Lifetime ban is "death penalty," says Armstrong
By Julian Linden
NEW YORK (Reuters) - Lance Armstrong says he received the "death penalty" for using performance-enhancing drugs and lying about it for over a decade, but the disgraced cyclist still harbors a strong desire to compete and hopes his lifetime ban will one day be lifted.
In contrast to the impassive confessions to doping Armstrong gave in the first part of his interview with U.S. talk show host Oprah Winfrey on Thursday, Armstrong struggled with his emotions as he discussed the impact his fall had had on his family.
Eyes welling up and pausing to gather his composure, Armstrong recalled the moment he told his children the accusations against him were true and said the fallout from the affair had left his mother "a wreck".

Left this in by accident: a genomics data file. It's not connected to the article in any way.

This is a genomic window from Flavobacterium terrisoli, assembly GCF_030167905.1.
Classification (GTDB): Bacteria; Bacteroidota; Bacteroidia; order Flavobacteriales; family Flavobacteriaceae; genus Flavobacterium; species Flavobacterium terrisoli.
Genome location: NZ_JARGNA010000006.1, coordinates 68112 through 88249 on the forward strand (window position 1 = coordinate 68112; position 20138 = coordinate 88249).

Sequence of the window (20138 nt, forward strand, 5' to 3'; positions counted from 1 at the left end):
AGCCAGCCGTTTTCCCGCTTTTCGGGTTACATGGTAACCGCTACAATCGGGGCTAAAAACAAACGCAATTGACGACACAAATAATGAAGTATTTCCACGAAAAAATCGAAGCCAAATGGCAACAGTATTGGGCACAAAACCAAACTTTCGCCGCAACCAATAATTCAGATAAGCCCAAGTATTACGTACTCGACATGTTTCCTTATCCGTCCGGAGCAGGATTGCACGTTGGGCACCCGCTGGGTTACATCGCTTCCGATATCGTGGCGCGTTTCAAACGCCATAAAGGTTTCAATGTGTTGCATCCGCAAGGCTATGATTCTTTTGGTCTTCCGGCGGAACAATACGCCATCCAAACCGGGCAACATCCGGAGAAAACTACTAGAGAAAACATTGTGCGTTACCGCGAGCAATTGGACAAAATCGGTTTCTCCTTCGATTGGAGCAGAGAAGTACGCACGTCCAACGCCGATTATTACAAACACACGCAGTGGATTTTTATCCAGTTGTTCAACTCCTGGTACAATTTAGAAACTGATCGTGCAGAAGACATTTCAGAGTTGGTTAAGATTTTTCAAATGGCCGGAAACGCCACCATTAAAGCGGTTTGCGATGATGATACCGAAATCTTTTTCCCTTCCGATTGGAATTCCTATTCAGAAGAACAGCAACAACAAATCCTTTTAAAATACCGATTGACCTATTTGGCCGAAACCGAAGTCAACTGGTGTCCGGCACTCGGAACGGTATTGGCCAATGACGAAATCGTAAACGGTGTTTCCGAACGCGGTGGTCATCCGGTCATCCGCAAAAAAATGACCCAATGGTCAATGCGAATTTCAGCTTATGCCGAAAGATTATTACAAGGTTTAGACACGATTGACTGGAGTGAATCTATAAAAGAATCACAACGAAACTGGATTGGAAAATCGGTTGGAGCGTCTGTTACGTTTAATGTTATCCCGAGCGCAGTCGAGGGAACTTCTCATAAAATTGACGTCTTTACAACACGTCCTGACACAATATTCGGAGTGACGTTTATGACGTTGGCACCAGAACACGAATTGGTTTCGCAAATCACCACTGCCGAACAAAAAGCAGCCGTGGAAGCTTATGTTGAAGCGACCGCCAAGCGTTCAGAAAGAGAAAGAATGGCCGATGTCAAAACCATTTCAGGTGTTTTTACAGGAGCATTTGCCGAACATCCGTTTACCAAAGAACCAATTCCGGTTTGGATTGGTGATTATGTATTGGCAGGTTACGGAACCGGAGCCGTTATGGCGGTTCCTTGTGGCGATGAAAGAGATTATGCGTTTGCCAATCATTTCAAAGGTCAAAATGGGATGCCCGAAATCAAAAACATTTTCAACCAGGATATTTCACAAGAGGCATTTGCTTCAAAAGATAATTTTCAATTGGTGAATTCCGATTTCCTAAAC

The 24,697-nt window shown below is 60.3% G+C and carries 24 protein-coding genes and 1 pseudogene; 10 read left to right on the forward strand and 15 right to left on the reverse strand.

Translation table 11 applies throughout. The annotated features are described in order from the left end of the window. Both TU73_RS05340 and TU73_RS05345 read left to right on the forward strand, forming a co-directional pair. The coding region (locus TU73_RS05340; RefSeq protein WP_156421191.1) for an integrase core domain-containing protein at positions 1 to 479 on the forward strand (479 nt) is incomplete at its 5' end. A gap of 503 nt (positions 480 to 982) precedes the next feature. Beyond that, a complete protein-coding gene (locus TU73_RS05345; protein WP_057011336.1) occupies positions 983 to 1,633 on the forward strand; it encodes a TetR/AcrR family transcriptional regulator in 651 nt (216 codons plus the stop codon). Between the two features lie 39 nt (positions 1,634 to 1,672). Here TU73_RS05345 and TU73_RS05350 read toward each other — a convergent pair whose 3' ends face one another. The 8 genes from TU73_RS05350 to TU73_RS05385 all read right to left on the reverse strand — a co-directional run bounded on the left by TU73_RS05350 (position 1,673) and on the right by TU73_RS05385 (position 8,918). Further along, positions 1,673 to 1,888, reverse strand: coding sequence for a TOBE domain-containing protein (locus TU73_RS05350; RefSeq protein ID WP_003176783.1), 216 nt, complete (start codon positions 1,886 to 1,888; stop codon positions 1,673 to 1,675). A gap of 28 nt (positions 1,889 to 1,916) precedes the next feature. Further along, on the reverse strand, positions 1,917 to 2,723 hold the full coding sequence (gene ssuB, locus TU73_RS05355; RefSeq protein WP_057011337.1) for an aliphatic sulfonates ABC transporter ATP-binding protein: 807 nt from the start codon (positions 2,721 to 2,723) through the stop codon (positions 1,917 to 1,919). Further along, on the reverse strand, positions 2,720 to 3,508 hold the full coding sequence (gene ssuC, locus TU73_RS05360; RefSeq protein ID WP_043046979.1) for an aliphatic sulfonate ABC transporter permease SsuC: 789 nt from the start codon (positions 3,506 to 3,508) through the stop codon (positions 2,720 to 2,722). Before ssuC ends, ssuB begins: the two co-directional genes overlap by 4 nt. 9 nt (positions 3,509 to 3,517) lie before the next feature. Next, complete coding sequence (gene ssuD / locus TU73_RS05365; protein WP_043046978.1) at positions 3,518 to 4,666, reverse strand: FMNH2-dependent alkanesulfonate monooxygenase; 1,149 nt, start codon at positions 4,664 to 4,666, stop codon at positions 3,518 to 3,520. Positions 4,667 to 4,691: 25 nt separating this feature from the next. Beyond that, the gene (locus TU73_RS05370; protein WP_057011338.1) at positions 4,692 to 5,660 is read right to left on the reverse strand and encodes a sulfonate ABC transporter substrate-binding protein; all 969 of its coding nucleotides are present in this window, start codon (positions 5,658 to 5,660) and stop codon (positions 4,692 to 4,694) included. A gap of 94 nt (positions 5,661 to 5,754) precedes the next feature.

The most humbling moment had come when he had to stand aside from Livestrong, the cancer foundation he established, he said.
"The ultimate crime is the betrayal of these people who support me and believed in me and they got lied to," he said.
Critics said Armstrong had shown little sign of contrition on Thursday, but in the second part of the interview aired on Friday there appeared to be genuine remorse.
The Texan conceded he deserved to be punished for years of doping that helped him win a record seven Tour de France titles.
However, he said the penalty he was given by the US Anti-Doping Agency (USADA) was much harsher than the sanctions dished out to other self-confessed cheats, who were given lesser sentences for testifying against him. Continued...